Golf Digest recently released their 2013/14 ratings for America's 100 Greatest Golf Courses. As I do every couple of years, I examined the list for old friends and was pleased, once again, by the number of these highly rated courses that have been working with Audubon International over the years.
If you look at the golf courses in the United States, about seven percent of them are a member of the Audubon Cooperative Sanctuary Program for Golf Courses, the Audubon Classic Program, or the Audubon Signature Program. Just over three percent of the golf courses have been certified through one of these programs.
Now when we compare this to the America’s Greatest Golf Courses list, we find that 56% are a member of one of our programs and 30% have been certified.
One of the primary explanations that people give me as the reason they do not participate in an environmental program is golfer expectations. “My golfers won’t accept the weedy look”, “my members won’t allow brown turf”, and “I have the worst golfers in the world and I need to have huge playing surfaces to accommodate them” are three common complaints.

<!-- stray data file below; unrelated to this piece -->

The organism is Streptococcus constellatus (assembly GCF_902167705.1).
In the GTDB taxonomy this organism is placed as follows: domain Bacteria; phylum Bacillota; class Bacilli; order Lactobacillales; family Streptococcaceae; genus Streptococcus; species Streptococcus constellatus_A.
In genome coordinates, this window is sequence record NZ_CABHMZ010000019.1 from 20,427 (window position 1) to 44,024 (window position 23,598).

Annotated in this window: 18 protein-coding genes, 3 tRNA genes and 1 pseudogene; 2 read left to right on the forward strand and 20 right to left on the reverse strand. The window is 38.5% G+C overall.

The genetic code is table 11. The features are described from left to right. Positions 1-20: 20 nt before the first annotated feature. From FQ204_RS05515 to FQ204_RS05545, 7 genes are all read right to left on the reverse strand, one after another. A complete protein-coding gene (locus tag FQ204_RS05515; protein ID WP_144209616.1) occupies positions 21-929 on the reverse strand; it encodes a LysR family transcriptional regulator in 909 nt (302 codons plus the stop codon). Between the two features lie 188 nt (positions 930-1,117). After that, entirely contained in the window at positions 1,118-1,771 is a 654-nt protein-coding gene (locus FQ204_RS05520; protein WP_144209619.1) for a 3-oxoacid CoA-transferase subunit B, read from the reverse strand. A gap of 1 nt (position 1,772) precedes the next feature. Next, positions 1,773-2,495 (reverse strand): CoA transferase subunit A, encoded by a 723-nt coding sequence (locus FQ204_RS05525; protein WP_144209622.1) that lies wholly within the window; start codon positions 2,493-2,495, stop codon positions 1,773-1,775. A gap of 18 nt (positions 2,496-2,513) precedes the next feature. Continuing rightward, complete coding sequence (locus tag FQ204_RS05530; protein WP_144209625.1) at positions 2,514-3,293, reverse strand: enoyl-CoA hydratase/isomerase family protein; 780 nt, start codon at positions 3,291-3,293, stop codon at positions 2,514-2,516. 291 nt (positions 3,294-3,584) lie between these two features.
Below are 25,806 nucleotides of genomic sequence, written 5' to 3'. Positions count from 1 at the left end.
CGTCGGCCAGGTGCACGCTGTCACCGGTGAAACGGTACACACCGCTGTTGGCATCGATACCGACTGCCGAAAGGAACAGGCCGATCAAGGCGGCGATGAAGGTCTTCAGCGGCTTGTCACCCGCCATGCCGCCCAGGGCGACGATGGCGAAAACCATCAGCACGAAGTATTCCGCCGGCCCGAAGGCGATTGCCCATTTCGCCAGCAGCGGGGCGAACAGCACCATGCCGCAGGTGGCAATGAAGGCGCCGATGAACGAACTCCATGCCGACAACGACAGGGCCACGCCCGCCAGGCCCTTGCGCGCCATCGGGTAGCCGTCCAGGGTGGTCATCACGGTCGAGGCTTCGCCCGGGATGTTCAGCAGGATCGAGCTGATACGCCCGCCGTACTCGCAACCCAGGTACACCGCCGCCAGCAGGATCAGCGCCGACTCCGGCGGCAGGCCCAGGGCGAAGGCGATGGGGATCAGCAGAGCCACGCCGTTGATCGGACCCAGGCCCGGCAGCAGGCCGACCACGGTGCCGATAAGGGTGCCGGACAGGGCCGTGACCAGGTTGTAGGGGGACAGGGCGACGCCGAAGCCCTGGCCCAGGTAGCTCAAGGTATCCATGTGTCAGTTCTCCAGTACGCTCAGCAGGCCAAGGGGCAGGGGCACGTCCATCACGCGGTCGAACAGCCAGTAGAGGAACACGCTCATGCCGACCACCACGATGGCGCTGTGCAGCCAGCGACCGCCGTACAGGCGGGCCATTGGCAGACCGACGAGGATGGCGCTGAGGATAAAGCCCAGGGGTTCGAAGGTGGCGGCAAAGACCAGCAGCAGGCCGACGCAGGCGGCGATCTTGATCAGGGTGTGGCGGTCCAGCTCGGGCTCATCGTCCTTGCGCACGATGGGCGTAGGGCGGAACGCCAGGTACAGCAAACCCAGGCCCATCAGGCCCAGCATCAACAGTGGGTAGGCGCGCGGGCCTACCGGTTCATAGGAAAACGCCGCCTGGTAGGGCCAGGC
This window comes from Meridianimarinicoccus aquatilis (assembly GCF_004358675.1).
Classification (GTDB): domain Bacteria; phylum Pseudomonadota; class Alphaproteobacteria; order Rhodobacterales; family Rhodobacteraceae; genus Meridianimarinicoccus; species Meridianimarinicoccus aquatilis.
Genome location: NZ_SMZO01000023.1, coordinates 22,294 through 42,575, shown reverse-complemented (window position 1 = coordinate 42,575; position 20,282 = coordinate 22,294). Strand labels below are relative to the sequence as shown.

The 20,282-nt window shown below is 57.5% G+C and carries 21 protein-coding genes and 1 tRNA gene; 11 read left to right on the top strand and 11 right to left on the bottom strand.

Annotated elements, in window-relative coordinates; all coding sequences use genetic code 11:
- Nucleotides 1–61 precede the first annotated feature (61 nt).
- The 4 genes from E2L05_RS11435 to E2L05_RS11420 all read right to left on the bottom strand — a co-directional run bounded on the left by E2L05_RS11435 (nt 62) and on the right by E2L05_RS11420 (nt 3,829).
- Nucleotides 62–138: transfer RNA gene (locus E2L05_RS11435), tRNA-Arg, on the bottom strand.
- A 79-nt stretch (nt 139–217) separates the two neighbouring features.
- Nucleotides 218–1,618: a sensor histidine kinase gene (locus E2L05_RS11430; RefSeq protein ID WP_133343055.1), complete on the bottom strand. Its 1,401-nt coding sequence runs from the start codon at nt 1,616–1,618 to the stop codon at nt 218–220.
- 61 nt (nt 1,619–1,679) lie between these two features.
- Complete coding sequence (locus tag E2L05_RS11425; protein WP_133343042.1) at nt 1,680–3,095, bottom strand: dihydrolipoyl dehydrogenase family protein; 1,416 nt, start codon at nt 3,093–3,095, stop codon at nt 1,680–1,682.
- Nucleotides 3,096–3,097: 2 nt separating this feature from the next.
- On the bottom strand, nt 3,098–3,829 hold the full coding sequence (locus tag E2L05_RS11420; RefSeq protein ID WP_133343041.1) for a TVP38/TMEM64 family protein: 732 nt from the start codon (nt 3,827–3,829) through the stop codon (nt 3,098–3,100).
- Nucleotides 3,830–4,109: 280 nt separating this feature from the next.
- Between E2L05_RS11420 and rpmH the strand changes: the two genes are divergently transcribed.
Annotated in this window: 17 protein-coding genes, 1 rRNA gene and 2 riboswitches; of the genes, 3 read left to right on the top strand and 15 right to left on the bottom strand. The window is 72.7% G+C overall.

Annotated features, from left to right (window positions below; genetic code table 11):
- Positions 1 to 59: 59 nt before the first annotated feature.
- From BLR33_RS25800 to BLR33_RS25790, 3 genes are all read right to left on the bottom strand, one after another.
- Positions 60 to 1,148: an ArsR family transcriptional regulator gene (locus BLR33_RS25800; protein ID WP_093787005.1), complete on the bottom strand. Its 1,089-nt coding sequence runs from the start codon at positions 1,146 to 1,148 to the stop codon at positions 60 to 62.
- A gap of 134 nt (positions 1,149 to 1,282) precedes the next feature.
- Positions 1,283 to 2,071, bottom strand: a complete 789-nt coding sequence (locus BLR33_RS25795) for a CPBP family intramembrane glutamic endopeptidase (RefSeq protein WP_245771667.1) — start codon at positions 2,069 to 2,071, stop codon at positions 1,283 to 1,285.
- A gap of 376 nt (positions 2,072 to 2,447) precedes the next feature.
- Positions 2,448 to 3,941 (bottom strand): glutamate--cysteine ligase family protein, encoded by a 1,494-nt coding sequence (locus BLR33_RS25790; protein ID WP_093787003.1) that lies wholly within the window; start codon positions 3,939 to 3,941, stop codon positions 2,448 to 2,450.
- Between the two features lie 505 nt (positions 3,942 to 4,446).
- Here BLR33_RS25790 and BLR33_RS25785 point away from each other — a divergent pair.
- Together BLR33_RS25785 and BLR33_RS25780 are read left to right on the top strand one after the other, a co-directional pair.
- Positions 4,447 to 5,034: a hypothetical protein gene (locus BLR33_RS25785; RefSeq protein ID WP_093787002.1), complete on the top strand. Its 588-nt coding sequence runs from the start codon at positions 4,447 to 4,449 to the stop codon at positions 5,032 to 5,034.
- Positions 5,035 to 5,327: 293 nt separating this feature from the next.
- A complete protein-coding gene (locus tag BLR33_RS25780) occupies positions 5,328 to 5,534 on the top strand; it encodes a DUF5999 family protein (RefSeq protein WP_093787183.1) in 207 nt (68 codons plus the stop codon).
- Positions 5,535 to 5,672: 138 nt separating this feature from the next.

That thirty percent of the top rated golf courses in the country have put into place and documented their environmental stewardship efforts shows the falsehood in the economy vs. the environment argument. Having strong environmental plans have certainly not diminished the splendor of the likes of Bandon Dunes, Pebble Beach Golf Links, and Prairie Dunes Country Club. Indeed, these courses take full advantage of their natural beauty and make efforts to protect and enhance it. And those efforts are appreciated by the wildlife that makes these courses their home, the golfers, and Golf Digest.